Guest Column: Pop quiz on the markets: Which is better, GOP or Democrats?
By Mark Hulbert
Its been said that American businessmen are like children, they claim they dont need rules to get along but, inevitably, they fight, bicker and dont get along when left to their own, unsupervised, devices. Maybe that is why the economy fairs so poorly under Republican rule.
Pencils ready? Heres a pop quiz on how the stock market is affected by the political party that is in power.
Q. True or false: The stock market performs better when the President is a Republican.
A. False. Since 1901, the Dow Jones Industrial Averages average annual gain, after inflation, has been nearly twice as high when a Democrat has occupied the White House.
Q. True or false: During Republican Presidencies, the stock market has performed better when Congress also has been controlled by Republicans.
A. False again. On average during the 28 years since 1901 in which a Republican has been President and Democrats have controlled Congress, the DJIA has produced a 2.2 percent real return (before dividends). On average during the 25.8 years in which the Republican party has controlled both branches of government, in contrast, the Dow ($INDU: news, chart, profile) has produced an inflation-adjusted return of just 1.2 percent.
If you are like most investors, you failed both questions. The prevailing wisdom going into last Tuesdays election was that investors prefer a Republican Presidency and a Republican-controlled Congress. And as is so often the case with the conventional wisdom, it was wrong.
I owe this insight to Allen Harris, editor of the Fidelity Navigator and No-Load Navigator newsletters. Harris was not at all surprised by the stock markets weakness late last week and on Monday of this week. That weakness in fact is right in line with the historical record.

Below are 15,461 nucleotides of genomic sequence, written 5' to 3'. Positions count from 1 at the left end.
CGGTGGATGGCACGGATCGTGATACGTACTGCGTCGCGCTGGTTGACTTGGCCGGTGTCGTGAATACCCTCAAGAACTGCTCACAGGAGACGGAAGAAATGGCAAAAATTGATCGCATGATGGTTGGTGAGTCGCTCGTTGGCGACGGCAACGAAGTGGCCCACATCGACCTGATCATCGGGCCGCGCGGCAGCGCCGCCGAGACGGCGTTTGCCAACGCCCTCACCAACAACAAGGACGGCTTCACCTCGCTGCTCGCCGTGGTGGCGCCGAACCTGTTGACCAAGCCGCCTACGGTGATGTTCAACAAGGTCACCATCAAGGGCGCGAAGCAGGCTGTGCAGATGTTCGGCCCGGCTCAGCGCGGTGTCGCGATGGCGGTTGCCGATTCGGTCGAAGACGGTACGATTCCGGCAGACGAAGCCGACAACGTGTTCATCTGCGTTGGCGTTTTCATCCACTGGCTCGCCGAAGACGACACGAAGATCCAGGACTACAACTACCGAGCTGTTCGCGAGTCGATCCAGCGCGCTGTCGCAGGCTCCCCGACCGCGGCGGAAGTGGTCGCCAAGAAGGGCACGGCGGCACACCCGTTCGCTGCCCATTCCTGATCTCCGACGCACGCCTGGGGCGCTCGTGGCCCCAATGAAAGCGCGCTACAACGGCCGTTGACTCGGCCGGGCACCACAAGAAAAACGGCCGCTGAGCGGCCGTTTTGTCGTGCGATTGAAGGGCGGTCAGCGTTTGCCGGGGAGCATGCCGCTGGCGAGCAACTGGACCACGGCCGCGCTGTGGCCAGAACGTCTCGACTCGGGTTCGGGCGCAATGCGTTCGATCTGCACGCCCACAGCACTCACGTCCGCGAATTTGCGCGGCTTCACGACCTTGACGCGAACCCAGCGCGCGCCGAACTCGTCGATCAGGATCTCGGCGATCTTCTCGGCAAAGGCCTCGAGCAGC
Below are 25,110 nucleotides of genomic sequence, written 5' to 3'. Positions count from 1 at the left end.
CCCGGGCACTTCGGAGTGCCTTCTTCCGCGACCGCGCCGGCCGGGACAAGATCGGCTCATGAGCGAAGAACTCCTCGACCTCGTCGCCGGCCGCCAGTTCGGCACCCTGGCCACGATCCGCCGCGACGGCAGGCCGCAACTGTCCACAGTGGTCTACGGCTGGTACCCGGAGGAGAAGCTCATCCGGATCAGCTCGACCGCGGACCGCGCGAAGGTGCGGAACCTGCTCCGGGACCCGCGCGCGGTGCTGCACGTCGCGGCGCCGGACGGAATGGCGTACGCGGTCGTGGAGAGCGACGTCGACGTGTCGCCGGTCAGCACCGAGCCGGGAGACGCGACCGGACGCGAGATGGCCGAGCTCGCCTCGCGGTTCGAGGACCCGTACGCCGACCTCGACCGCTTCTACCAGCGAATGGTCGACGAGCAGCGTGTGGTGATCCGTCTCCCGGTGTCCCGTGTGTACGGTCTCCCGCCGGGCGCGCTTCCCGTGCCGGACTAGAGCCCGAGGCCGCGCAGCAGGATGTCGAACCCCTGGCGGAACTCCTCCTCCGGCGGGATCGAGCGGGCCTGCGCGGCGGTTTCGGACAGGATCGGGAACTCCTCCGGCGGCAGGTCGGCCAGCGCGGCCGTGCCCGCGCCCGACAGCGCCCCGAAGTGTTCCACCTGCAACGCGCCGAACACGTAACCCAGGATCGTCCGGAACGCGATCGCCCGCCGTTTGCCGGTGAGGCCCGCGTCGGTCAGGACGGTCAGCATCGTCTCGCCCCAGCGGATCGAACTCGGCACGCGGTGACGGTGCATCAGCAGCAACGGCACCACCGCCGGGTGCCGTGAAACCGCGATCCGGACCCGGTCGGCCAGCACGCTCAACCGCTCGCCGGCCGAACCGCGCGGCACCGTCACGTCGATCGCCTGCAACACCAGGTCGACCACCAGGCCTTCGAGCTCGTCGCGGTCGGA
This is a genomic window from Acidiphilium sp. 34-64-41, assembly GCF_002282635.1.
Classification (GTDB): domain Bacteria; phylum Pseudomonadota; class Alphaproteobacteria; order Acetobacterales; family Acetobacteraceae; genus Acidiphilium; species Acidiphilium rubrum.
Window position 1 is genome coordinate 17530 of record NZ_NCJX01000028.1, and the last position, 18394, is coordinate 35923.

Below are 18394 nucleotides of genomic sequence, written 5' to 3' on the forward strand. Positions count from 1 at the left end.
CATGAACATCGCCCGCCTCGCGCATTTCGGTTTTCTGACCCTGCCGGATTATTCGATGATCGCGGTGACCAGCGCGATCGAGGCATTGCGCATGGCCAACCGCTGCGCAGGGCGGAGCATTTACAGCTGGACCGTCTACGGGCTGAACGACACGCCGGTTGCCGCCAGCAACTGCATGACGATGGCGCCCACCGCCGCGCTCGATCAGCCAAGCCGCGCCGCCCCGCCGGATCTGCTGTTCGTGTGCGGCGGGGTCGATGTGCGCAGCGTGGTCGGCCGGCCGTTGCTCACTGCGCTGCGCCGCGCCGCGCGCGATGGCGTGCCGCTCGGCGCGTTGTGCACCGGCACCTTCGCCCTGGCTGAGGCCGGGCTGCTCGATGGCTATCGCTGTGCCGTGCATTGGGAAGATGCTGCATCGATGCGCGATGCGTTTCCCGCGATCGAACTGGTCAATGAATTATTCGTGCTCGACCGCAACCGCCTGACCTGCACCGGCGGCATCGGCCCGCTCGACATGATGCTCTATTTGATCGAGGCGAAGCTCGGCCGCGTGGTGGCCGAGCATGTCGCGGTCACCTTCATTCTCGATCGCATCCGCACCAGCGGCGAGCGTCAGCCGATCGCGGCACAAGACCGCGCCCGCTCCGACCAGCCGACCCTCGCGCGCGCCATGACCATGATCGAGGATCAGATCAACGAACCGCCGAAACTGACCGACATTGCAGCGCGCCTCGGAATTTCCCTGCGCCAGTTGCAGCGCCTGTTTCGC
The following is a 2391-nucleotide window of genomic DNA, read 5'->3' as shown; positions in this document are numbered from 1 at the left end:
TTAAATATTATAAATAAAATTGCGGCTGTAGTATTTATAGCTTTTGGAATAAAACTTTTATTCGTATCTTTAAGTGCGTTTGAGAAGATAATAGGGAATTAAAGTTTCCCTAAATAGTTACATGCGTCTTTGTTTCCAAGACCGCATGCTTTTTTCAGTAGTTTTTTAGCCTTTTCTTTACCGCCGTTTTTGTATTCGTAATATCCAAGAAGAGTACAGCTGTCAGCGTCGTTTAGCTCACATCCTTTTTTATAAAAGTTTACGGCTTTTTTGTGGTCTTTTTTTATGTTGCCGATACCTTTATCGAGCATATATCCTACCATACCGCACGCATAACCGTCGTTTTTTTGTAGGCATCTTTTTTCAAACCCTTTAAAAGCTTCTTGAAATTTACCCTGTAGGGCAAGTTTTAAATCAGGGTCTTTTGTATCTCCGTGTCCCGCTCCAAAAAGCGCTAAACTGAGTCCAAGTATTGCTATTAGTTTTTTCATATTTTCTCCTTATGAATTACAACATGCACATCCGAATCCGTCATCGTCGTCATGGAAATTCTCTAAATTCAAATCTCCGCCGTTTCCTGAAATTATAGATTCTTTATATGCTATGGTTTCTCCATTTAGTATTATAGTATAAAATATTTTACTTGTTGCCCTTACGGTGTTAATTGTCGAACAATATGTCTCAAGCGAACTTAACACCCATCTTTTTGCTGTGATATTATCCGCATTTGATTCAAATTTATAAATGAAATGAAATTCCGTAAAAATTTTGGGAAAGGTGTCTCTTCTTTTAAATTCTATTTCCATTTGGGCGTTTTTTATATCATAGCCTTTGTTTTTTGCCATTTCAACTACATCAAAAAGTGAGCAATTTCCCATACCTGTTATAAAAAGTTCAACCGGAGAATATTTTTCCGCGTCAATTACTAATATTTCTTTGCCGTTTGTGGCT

Harris based his analysis on data from Ned Davis Research, the well-regarded institutional research firm based in Atlanta. (Newsletter industry factoid: For a few months in the early 1980s, Davis himself published a newsletter for individual investors titled Ned Davis Traders Hotline.)
Conventional wisdom also holds that Republicans are much better than Democrats at keeping inflation in check. And Davis research reveals that at least in this respect it is correct: Inflation tends to be much lower when
Republicans control both branches of government than when the Democrats are in power.
In fact, the CPI on average actually has been negative during the 25.8 years since 1901 when a Republican has been in the White House and the Republican party has controlled Congress.
This contrasts with an average CPI of 4.8 percent during when the Democratic Party controls both branches of government.
This aspect of Davis research sheds a fascinating light on the current debate over inflation. At least from a historical perspective, last weeks election increases the odds in favor of deflation.
DJIA CPI No. of yearssince 1901
Democratic President 7.2% 4.6% 47.9
Republican President 3.4% 1.7% 53.8
Democratic Congress 6.5% 4.5% 65.9
Republican Congress 2.8% 0.4% 35.8
Dem. Pres./Dem. Congress 6.6% 4.8% 37.8
Dem. Pres./Rep. Congress 9.6% 3.8% 10.0
Rep. Pres./Rep. Congress 0.3% -0.9% 25.8
Rep. Pres./Dem. Congress 5.3% 4.1% 28.0
Source: Ned Davis Research.
Mark Hulbert is the founder of Hulbert Financial Digest in Annandale, Va. He has been tracking the advice of more than 160 financial newsletters since
1980. Mark Hulbert, www.cbs.marketwatch.com/news/story.